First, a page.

Bacteria in the gut might be leading to problems with the blood vessels in the brain.

Researchers from the National Institute of Neurological Disorders and Stroke (NINDS), part of the National Institute of Health (NHI), have found that the microbes in the intestines might lead to malformations that can cause strokes or epilepsy.

 Cerebral cavernous malformations (CCMs)—clusters of dilated, thin-walled blood vessels—can lead to seizures or stroke when blood leaks into the surrounding blood tissue.

“This study is exciting because it shows that changes within the body can affect the progression of a disorder caused by a genetic mutation,” Jim Koenig, Ph.D., program director at NINDS, said in a statement.

After investigating the mechanisms that cause the lesions in genetically engineered mice, the researchers discovered the link to the intestinal bacteria and after eliminating the bacteria, they were able to reduce the lesions.

“It was a complete mystery. Suddenly, our normally reliable mouse model was no longer forming the lesions that we expected,” Dr. Mark Kahn, professor of medicine at the University of Pennsylvania and senior author of the study, said in a statement. “What's interesting is that this variability in lesion formation is also seen in humans, where patients with the same genetic mutation often have dramatically different disease courses.”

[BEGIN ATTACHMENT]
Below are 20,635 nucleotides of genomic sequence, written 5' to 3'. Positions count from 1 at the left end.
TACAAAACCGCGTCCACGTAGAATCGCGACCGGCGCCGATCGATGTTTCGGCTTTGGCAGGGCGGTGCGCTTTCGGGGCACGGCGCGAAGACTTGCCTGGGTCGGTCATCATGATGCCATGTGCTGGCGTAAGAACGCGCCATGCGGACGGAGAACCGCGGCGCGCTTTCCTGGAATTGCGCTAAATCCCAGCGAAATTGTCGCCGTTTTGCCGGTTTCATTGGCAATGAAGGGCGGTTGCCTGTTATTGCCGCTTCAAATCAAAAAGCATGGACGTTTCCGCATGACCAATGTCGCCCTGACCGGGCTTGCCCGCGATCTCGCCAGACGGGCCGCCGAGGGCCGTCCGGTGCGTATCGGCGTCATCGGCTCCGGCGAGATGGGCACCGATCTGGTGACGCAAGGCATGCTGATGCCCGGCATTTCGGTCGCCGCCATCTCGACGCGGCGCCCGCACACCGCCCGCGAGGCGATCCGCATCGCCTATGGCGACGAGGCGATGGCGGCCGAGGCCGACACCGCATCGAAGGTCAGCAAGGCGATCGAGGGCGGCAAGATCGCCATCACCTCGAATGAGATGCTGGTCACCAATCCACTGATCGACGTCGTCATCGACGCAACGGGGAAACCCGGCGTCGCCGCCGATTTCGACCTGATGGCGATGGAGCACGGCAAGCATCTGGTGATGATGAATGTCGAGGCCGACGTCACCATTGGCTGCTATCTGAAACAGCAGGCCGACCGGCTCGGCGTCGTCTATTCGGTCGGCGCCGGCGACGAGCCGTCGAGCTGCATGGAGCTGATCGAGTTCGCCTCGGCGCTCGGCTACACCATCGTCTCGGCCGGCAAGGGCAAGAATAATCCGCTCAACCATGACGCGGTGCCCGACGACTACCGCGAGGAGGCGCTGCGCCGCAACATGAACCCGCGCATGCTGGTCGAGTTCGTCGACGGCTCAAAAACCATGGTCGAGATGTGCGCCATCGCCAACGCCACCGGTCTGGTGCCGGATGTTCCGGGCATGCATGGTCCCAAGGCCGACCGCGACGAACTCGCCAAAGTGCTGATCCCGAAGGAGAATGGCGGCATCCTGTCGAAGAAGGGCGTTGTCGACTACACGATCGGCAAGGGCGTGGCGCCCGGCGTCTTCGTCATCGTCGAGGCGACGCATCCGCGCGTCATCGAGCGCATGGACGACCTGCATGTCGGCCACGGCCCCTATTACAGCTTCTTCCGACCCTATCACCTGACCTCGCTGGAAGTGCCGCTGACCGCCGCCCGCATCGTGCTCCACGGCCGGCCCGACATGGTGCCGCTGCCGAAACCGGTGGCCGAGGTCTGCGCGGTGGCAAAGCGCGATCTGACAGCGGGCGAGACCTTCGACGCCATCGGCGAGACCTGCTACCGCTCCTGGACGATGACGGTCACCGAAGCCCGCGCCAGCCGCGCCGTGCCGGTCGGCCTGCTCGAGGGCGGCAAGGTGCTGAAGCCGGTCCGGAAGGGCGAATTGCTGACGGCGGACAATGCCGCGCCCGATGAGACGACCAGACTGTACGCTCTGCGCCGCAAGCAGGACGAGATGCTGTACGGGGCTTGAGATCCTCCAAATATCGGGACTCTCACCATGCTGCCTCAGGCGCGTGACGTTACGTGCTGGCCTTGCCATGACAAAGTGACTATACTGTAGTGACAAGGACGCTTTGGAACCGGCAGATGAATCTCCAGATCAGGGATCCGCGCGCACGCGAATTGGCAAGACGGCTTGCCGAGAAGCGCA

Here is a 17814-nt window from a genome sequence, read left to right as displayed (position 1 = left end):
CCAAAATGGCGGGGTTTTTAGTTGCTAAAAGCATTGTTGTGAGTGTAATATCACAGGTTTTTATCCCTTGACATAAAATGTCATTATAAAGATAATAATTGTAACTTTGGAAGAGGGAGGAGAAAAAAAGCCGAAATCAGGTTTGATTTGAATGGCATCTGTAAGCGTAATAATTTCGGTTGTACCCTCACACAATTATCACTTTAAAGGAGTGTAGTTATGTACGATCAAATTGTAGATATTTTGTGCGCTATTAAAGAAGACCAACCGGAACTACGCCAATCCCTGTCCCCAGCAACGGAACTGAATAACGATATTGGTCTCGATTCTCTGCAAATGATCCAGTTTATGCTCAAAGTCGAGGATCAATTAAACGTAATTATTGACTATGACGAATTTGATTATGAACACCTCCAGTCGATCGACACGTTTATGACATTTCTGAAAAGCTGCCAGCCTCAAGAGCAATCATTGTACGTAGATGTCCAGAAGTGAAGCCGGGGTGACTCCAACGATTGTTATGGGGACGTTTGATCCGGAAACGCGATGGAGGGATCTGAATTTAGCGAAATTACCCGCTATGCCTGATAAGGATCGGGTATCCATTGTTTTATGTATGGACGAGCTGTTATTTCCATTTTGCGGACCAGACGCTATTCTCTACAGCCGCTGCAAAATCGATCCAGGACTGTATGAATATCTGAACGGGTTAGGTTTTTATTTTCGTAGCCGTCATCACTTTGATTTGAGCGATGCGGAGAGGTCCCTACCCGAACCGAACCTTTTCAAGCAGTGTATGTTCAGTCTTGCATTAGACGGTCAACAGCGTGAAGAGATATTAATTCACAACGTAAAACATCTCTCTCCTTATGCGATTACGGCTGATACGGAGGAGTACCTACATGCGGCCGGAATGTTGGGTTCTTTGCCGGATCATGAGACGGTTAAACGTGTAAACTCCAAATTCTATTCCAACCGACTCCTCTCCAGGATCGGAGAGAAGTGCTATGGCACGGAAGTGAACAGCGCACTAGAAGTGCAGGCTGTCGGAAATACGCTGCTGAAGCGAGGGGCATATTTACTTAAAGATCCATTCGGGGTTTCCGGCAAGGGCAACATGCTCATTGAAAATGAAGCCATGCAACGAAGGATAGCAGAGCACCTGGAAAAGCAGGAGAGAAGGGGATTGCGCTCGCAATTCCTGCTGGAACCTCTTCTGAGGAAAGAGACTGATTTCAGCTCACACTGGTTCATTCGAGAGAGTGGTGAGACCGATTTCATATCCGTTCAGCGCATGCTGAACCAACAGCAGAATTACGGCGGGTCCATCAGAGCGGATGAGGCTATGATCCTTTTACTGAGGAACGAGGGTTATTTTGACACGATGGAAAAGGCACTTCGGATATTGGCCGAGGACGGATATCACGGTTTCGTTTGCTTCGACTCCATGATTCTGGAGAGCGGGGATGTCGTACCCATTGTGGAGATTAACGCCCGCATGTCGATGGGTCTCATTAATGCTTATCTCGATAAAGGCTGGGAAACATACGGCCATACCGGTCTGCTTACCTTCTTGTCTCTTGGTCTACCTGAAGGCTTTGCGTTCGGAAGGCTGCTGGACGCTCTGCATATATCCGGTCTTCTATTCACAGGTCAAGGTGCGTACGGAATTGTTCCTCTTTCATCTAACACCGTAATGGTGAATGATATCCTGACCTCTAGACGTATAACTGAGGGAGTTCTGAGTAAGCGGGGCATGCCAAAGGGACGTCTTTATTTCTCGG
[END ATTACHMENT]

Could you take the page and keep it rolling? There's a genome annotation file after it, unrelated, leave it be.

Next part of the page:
The researchers found that during experiments the few mice that continued to form lesions had developed bacterial abscesses in their abdomens containing Gram-negative bacteria. About half of the mice developed significant malformations after similar bacterial infections were deliberately induced in the CCM model mice.

“The mice that formed CCMs also had abscesses in their spleens, which meant that the bacteria had entered the bloodstream from the initial abscess site,” Alan Tang, a graduate student in Kahn's lab, said in a statement. “This suggested a connection between the spread of a specific type of bacteria through the bloodstream and the formation of these blood vascular lesions in the brain.”

According to the researchers, gram-negative bacteria produces the molecule lipopolysaccharides (LPS) that are potent activators of innate immune signaling and influence blood vessel behavior in the brain. When the mice only received LPS, they formed numerous large CCMs while when TLR4—the LPS receptor—was removed the lesions no longer formed.

“We knew that lesion formation could be driven by Gram-negative bacteria in the body through LPS signaling,” Kahn said. “Our next question was whether we could prevent lesions by changing the bacteria in the body.”

According to the study, the study identified the roles of the microbiome and innate immune signaling in the pathogenesis of a cerebrovascular disease, as well as strategies for treatment.

The study was published in Nature.